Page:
ROUND 12 - Global A Go-Go - SEMIFINAL

Joe Strummer discussion forum. Latino Rockabilly War, Mescaleros and more!

Vote for the song you like LEAST

Poll ended at 09 Jul 2019, 12:12pm

Bhindi Bhagee
7
39%
Bummed Out City
11
61%
 
Total votes: 18

msza2
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Re: ROUND 12 - Global A Go-Go - SEMIFINAL

Post by msza2 »

Flex wrote:
08 Jul 2019, 3:21pm
Dr. Medulla wrote:
08 Jul 2019, 3:09pm
I agree in a larger sense—that "savvy cynicism" is its own kind of cosmopolitan smugness—but it's not unfair to be skeptical of shallow cultural dabbling, especially if it's just about status (being hipper than thou). It's not what Joe was trying to convey, obviously, but it's not hard to read those words coming from, as Hoy said, "college dipshits."
I was just thinking on this - and the parallel with "would have voted for Obama for a third term" Get Out family - what I think is missing from the criticism of the song is thinking about the class interests that go into the proverbial cultural tourism. Is this about genuine appreciation for cultural diversity - clumsy or not - or is it about using culture as a tool to mask a person's class interest in decimating said cultural diversity. That's what grates about a certain kind of person that, presumably, Hoy is thinking of - they're the kinds of folks who claim to want to live in a diverse neighborhood but support policies that lead to gentrification, for example.

I have a hard time finding an expression of that hostile class interest in BB, and I think it was Wally who mentioned Joe would be lamenting the gentrification that has come to his beloved neighborhood.
The problem I have with the 'college dipshits' argument is that it seems to be conditionally applied to 'Old Joe.' He actually was a 'college dipshit' in the 1970s and no one seemed to mind.

Dr. Medulla
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Re: ROUND 12 - Global A Go-Go - SEMIFINAL

Post by Dr. Medulla »

Flex wrote:
08 Jul 2019, 3:21pm
Dr. Medulla wrote:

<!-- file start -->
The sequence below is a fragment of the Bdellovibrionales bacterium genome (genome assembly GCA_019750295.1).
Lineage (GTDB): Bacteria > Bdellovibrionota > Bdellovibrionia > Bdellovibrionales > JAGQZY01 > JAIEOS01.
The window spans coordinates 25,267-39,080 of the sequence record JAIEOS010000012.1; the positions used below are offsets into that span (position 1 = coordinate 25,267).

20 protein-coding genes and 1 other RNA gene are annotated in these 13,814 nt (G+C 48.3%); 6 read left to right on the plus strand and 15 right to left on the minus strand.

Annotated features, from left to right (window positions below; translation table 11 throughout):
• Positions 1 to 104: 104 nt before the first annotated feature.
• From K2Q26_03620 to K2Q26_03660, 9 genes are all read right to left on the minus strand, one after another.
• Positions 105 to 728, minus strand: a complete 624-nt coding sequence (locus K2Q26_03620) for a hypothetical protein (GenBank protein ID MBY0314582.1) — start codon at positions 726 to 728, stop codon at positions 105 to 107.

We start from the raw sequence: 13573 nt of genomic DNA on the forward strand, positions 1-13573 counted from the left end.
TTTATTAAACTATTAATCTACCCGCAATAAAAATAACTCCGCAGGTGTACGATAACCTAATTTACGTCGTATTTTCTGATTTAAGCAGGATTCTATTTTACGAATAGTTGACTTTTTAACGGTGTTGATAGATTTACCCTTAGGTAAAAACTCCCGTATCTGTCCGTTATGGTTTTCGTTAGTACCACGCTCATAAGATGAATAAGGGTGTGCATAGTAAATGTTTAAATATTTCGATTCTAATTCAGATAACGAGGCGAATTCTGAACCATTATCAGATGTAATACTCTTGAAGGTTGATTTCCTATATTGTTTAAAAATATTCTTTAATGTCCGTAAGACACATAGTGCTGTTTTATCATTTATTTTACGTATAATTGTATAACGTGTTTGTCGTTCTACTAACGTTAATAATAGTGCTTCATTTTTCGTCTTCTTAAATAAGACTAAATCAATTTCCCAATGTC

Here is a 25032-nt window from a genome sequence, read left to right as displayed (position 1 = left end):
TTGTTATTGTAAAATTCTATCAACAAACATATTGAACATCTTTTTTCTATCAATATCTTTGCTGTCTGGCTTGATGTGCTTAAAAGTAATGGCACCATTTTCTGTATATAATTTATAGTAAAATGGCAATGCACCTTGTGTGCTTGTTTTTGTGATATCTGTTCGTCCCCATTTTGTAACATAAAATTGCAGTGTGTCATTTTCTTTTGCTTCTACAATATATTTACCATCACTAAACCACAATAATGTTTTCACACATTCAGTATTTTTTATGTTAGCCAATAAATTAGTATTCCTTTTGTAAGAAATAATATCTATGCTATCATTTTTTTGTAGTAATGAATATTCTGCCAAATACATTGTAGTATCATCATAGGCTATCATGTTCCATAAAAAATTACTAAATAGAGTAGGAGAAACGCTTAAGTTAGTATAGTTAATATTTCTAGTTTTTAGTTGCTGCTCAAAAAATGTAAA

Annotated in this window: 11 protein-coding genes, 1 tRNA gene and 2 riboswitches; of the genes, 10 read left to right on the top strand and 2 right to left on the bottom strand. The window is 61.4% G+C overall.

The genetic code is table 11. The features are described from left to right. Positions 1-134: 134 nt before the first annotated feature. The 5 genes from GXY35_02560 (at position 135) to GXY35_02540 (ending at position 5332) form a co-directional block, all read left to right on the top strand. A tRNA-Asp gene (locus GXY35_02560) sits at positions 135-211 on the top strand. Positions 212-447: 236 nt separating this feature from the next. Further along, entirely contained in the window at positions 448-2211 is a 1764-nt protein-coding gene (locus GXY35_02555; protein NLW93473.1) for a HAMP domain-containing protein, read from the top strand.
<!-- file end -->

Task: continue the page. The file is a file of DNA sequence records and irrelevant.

08 Jul 2019, 3:09pm
I agree in a larger sense—that "savvy cynicism" is its own kind of cosmopolitan smugness—but it's not unfair to be skeptical of shallow cultural dabbling, especially if it's just about status (being hipper than thou). It's not what Joe was trying to convey, obviously, but it's not hard to read those words coming from, as Hoy said, "college dipshits."
I was just thinking on this - and the parallel with "would have voted for Obama for a third term" Get Out family - what I think is missing from the criticism of the song is thinking about the class interests that go into the proverbial cultural tourism. Is this about genuine appreciation for cultural diversity - clumsy or not - or is it about using culture as a tool to mask a person's class interest in decimating said cultural diversity. That's what grates about a certain kind of person that, presumably, Hoy is thinking of - they're the kinds of folks who claim to want to live in a diverse neighborhood but support policies that lead to gentrification, for example.

I have a hard time finding an expression of that hostile class interest in BB, and I think it was Wally who mentioned Joe would be lamenting the gentrification that has come to his beloved neighborhood.
Certainly and I agree with everything you say in terms of what Joe intended. But, if you wanted to, you could read the song as satirical and turn it into the shallow mouthings of those liberal gentrifiers, particularly a real estate agent. Oh, you'll love it here, it's got all kinds of exotic flavour for you. People who just want to be able to say they live somewhere multicultural trendy for the status. There's just so much in the lyrics that it can be read as phony over-the-top salesmanship. Like where he talks about the kind of music you'll hear in the neighbourhood. It reminds me of people, when asked what they like, they say, "Oh, I like all kinds of music!" But if nailed down, it ends up pretty pedestrian. Joe is sincere but not everyone else is.

This openendedness to the song actually makes me appreciate it more—which has been the great thing about the survivor rounds—even if the one interpretation makes it more unflattering. Because it evokes feelings of genuine appreciation for diversity and respect, but also because, however unintentionally, it evokes criticism of phony commitment to diversity.

edit: In the end, Hoy's snarky dissent, I think, should be commended rather than derided because it does open things up.
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Re: ROUND 12 - Global A Go-Go - SEMIFINAL

Post by Kory »

Who knew fatherhood was going to make Hoy so bitter?
WWK: I feel confident we haven't heard the last from Dr. Harvey Camel.

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Re: ROUND 12 - Global A Go-Go - SEMIFINAL

Post by Wolter »

Kory wrote:
08 Jul 2019, 6:39pm
Who knew fatherhood was going to make Hoy so bitter?
Fathers everywhere.
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Flex
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Re: ROUND 12 - Global A Go-Go - SEMIFINAL

Post by Flex »

Wolter wrote:
08 Jul 2019, 6:58pm
Kory wrote:
08 Jul 2019, 6:39pm
Who knew fatherhood was going to make Hoy so bitter?
Fathers everywhere.
A+++++
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ohsoso
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Re: ROUND 12 - Global A Go-Go - SEMIFINAL

Post by ohsoso »

Dr. Medulla wrote:
08 Jul 2019, 3:43pm
Flex wrote:
08 Jul 2019, 3:21pm
Dr. Medulla wrote:
08 Jul 2019, 3:09pm